The government will work to reduce the U.S. military presence in Okinawa by searching for alternative host cities elsewhere in Japan, Prime Minister Junichiro Koizumi said Friday.

But Koizumi said he realizes that municipal governments will likely oppose any move to relocate the U.S. forces to their neck of the woods.

“The government would consult municipalities in advance. If they agreed, we would then negotiate with the U.S.,” he said.

Later in the day, Chief Cabinet Secretary Hiroyuki Hosoda told a news conference that the government has already asked the U.S. to reduce Okinawans’ burden, but the two sides have not discussed any specific relocation plans. Okinawa is host to a large number of U.S. military bases.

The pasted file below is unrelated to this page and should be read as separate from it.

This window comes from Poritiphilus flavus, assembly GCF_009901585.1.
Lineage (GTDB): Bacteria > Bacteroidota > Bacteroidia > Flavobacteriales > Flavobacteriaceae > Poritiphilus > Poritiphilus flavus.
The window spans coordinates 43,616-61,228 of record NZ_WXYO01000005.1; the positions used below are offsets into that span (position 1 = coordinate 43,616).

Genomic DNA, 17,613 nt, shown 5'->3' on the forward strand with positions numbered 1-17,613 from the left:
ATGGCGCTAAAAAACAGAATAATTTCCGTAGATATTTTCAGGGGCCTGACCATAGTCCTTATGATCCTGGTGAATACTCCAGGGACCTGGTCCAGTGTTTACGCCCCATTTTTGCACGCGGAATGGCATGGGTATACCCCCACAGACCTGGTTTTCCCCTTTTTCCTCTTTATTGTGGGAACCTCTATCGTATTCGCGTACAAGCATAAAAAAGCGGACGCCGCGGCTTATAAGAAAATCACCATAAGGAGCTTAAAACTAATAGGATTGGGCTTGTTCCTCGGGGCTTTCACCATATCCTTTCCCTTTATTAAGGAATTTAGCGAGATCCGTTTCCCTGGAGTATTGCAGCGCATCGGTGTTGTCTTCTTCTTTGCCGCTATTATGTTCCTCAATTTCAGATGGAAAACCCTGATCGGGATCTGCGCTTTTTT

Residents of Okinawa, the site of fierce ground battles during the last days of World War II, strongly oppose the presence of the U.S. military.

Many residents have called for the relocation of bases, particularly the U.S. Marine Corps Futenma Air Station in Ginowan, central Okinawa.

“The prime minister’s intention (to push for base relocation) is very strong,” said a senior government official speaking on condition of anonymity.

He said the government would not disclose the names of the municipalities it will negotiate with because that would draw strong protests from residents of the proposed host cities.

Separately, Koizumi said the government will seek to submit postal reform bills to the Diet next March and try to get them enacted by the end of 2005.

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